Adult Language and Cognition Clinic

Annette Neff, M.S., CCC-SLP, Clinical Assistant Professor

This Clinic is designed for individuals with communication and cognitive-communication problems resulting from neurological impairment with a primary focus on people with aphasia. Aphasia is an acquired language impairment that affects speaking, understanding, reading and writing. Services include diagnostics and individualized treatment in a one-on-one setting as well as a group setting. Services may also be provided through Telepractice.

Program Goals
• Provide evidence-based intervention
• Provide comprehensive therapy for people with neurological cognitive and communication disorders
• Develop and implement treatment goals that promote functional effective communication
• Provide caregiver instruction and support in communicating with people with language and cognitive disorders
• Research the effectiveness of specific therapy approaches

Treatment Approaches/Therapeutic Strategies
• Thematic treatment with functional role-play
• Word retrieval treatment
• Sentence building approaches
• Reading strategies to enhance comprehension and expression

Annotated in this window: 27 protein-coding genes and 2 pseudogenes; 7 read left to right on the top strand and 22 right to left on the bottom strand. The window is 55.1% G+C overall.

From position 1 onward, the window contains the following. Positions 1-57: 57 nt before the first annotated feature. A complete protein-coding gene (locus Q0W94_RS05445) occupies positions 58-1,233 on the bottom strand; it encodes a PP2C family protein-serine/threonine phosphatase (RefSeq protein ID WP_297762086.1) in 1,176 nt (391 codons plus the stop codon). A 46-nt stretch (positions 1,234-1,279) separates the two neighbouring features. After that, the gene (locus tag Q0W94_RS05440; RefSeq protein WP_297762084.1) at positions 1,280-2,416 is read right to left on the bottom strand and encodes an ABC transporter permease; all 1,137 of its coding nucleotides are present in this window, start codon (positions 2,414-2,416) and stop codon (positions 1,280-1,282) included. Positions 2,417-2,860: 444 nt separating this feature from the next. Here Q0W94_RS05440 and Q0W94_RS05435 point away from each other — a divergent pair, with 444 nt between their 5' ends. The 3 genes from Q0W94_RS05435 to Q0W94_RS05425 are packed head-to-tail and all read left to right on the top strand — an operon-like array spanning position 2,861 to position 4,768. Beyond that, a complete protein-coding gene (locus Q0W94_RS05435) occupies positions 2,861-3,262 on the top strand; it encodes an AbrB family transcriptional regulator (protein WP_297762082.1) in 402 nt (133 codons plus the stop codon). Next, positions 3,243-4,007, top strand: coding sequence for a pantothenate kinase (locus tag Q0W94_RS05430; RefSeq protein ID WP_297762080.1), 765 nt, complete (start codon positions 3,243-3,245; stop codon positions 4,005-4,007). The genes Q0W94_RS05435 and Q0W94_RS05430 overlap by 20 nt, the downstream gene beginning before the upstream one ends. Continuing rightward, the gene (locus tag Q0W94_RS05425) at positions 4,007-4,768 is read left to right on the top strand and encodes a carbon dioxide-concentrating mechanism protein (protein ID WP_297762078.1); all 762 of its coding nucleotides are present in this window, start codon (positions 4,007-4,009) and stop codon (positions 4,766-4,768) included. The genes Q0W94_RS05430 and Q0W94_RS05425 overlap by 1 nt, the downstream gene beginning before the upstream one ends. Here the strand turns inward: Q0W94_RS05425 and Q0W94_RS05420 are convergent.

• Cognitive- language strategies
• Augmentative and alternative communication strategies

Treatment Tools
The Adult Language and Cognition Clinic offers a variety of treatment techniques and makes use of augmentative and alternative communication strategies and devices such as:
• TobiiDynavox© and Prentke Romich Company software and hardware
• iPad applications (e.g., Proloquo-to-go©)
• Gestures, drawing, writing choice strategy


Sarah E. Wallace, Ph.D., CCC-SLP is the Program Director for the Adult Language and Cognition Clinic and Associate Professor in the Department of Speech-Language Pathology. Dr. Wallace received her B.Ed. from Miami of Ohio University, M.A. from Western Michigan and her Ph.D. from the University of Nebraska-Lincoln. Her clinical, research, and teaching interests include assessment and interventions for adults with neurogenic communication disorders with emphasis on augmentative and alternative communication strategies.

Annette Neff, M.S.,CCC-SLP is a Clinical Assistant Professor in the Adult Language and Cognition Clinic in the Department of Speech-Language Pathology. Mrs. Neff received her Bachelor's degree from the University of Pittsburgh and her Master's degree from Penn State University. She specializes in the areas of voice and adult neurogenic disorders.